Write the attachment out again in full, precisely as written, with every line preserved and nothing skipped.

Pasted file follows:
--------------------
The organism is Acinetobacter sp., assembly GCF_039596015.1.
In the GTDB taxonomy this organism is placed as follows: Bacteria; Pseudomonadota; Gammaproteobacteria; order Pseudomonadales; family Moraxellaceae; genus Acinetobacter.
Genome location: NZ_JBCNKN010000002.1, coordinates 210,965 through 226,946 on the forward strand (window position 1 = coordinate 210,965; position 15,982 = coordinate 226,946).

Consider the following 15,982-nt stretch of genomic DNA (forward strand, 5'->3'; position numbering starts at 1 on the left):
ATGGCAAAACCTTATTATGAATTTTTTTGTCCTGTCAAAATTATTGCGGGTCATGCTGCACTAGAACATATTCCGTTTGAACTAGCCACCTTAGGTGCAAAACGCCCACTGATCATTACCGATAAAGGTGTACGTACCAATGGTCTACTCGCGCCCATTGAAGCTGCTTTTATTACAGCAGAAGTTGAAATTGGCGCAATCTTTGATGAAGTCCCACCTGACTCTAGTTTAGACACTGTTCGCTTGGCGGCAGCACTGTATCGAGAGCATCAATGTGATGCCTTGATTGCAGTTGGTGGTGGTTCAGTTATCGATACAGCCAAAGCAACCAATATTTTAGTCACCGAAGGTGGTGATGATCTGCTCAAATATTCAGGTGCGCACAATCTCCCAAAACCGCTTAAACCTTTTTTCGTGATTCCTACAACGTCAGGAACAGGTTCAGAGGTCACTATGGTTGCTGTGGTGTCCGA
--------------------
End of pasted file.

The organism is Acinetobacter sp., assembly GCF_039596015.1.
In the GTDB taxonomy this organism is placed as follows: Bacteria; Pseudomonadota; Gammaproteobacteria; order Pseudomonadales; family Moraxellaceae; genus Acinetobacter.
Genome location: NZ_JBCNKN010000002.1, coordinates 210,965 through 226,946 on the forward strand (window position 1 = coordinate 210,965; position 15,982 = coordinate 226,946).

Consider the following 15,982-nt stretch of genomic DNA (forward strand, 5'->3'; position numbering starts at 1 on the left):
ATGGCAAAACCTTATTATGAATTTTTTTGTCCTGTCAAAATTATTGCGGGTCATGCTGCACTAGAACATATTCCGTTTGAACTAGCCACCTTAGGTGCAAAACGCCCACTGATCATTACCGATAAAGGTGTACGTACCAATGGTCTACTCGCGCCCATTGAAGCTGCTTTTATTACAGCAGAAGTTGAAATTGGCGCAATCTTTGATGAAGTCCCACCTGACTCTAGTTTAGACACTGTTCGCTTGGCGGCAGCACTGTATCGAGAGCATCAATGTGATGCCTTGATTGCAGTTGGTGGTGGTTCAGTTATCGATACAGCCAAAGCAACCAATATTTTAGTCACCGAAGGTGGTGATGATCTGCTCAAATATTCAGGTGCGCACAATCTCCCAAAACCGCTTAAACCTTTTTTCGTGATTCCTACAACGTCAGGAACAGGTTCAGAGGTCACTATGGTTGCTGTGGTGTCCGA